Modern accounts of deliberative democracy have predominantly been defended from within the liberal tradition. The first generation of deliberative theorists, John Rawls, Jurgen Habermas and Amy Gutmann, all approached this subject from a philosophically liberal perspective. Those that followed them and built upon their work, including James Bohman, Robert Goodin, Jack Knight and James Johnson, each approach deliberative democracy in a very similar way. Meanwhile, theorists adopting alternative philosophical perspectives have often been quite critical of the deliberative project. Marxist, Chantal Mouffe suggests that citizens are emotional and passionate creatures, predisposed to violent and antagonistic behaviour rather than the consensual, rational behaviour that deliberative democrats expect. Communitarian, Charles Taylor (1993), claims that the universalistic and detached conception of judgment attributed to the liberal, deliberative citizen leaves them disconnected and isolated from civic virtue and the common purpose of their society. Whilst, Republican theorist Cass Sunstein describes a citizen who is simply not cognitively equipped for, or suited to, the kind of deliberative engagement that liberal theorists expect.
The overarching theme one can instantly recognise within these criticisms is that the citizens which the deliberative project is built upon are simply not realistic. Many theorists have tried to take this into consideration and reinterpret deliberative democracy from an alternative philosophical perspective, most notably those defending republican ‘contestation’. However, none as yet has been as powerful as the original Rawlsian or Habermasian accounts. Although these theorists have made important contributions to deliberative theory none has been able to properly distinguish and elevate itself above and beyond the liberal framework. Most importantly, republicans have not been able to reconstitute an original approach to deliberative democracy which explains how we are more likely to get citizens to participate effectively and competently in deliberative arenas. Although their approaches correctly identify that liberal theories of deliberative democracy are built upon an unrealistic and unsatisfactory portrayal of the citizen, they fail to take into account what educational and developmental assumptions support these optimistic claims about the citizen and what ultimately sustains it as a coherent and continuingly successful political framework.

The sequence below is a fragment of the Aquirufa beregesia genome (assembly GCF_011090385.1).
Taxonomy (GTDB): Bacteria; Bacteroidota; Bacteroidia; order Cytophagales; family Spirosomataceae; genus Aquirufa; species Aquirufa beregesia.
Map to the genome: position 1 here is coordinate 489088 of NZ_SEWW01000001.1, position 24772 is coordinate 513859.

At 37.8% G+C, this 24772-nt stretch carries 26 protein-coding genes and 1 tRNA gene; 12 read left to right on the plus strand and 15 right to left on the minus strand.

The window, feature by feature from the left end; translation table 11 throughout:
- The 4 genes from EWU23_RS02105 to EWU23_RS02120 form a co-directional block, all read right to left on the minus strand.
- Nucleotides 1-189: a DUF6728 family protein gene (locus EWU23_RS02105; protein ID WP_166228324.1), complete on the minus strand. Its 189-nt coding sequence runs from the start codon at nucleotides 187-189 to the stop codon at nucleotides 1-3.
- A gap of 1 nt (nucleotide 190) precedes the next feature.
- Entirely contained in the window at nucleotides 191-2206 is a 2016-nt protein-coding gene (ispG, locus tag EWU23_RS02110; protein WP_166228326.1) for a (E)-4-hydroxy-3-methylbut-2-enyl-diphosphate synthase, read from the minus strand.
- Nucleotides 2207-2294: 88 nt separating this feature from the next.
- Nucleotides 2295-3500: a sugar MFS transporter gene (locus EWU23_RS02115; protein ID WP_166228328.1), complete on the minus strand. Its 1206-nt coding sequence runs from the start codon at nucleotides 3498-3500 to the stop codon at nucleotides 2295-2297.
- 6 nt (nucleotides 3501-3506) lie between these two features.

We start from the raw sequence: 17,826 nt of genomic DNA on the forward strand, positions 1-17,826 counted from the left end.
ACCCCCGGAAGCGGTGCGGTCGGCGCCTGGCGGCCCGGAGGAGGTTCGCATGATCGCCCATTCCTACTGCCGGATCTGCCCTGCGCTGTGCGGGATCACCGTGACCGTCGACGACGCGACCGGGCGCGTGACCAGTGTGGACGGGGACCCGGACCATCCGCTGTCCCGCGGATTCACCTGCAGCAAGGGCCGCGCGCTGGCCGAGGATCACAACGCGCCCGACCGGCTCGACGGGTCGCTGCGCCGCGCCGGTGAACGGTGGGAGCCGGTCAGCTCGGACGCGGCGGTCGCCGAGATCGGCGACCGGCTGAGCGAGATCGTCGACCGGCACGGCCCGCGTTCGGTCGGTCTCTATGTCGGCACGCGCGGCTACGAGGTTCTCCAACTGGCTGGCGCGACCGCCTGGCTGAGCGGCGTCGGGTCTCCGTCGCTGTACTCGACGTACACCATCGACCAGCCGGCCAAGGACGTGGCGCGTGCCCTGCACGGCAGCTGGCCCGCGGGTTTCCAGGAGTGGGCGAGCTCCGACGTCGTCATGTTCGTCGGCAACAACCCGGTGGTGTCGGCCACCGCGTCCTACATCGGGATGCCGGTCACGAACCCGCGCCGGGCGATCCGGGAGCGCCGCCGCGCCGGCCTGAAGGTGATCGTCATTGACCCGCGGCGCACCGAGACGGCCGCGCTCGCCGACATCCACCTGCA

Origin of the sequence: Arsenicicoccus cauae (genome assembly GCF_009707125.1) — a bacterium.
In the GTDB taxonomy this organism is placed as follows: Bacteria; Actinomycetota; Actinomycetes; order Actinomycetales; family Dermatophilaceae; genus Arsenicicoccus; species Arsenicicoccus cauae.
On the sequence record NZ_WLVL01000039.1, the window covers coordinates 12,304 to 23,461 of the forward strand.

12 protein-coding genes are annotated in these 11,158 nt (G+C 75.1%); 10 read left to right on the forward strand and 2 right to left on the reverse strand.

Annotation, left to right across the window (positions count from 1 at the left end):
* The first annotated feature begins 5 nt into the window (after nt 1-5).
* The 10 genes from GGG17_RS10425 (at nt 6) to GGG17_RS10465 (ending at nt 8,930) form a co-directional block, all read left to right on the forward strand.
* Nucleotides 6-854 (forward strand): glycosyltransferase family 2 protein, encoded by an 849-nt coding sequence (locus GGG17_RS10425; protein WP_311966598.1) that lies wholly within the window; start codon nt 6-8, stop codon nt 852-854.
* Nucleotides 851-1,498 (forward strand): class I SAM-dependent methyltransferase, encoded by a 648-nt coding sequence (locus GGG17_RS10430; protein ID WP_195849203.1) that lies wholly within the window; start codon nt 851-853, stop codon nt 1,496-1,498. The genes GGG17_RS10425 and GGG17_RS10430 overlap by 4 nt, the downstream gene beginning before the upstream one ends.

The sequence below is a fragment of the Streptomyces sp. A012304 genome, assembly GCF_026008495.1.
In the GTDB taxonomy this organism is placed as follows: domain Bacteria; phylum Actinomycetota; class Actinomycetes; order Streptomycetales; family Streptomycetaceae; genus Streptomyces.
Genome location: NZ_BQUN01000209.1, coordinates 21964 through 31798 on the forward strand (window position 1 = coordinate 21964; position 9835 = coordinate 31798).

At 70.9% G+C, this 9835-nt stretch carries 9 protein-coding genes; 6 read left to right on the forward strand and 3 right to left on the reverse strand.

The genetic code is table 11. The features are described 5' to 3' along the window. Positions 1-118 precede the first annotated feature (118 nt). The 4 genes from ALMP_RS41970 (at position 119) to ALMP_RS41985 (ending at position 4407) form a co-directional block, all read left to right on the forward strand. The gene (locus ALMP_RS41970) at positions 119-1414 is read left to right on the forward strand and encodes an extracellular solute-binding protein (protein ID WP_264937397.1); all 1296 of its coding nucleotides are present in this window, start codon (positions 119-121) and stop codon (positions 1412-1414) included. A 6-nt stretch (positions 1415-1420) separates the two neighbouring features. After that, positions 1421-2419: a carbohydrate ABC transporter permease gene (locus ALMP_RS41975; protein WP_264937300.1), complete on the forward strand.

These issues will be addressed within this paper in four stages. First, the ideal of liberal deliberative theory will be contrasted with what shall be called the ‘internal-psychological critique’ of the deliberative citizen. This will lead to a discussion of liberal deliberative theory and how poorly it responds to this critique and how alternative republican approaches might do otherwise. Second, the developmental foundation of the liberal approach will be outlined. This approach, provided by Jean Piaget, supports the assumptions that liberal theorists make about the development of citizens. It’s portrayal of development as i) organic, ii) universal, iii) evolutionary and iv) encouraged by facilitative methods, will be set-out. The limitations of these features will then be discussed so to underline the importance of an alternative approach to development. Third, an alternative Marxist developmental approach will be offered. This approach, proposed by Piaget’s great rival Lev Vygotsky has, so far, received no attention in the deliberative literature. It’s portrayal of development as i) cultural ii) contextual iii) revolutionary and iv) encouraged by mediatory methods, could perhaps contribute toward a more effective approach to the development of deliberative citizens and offer a firmer foundation for a republican account of deliberative democracy.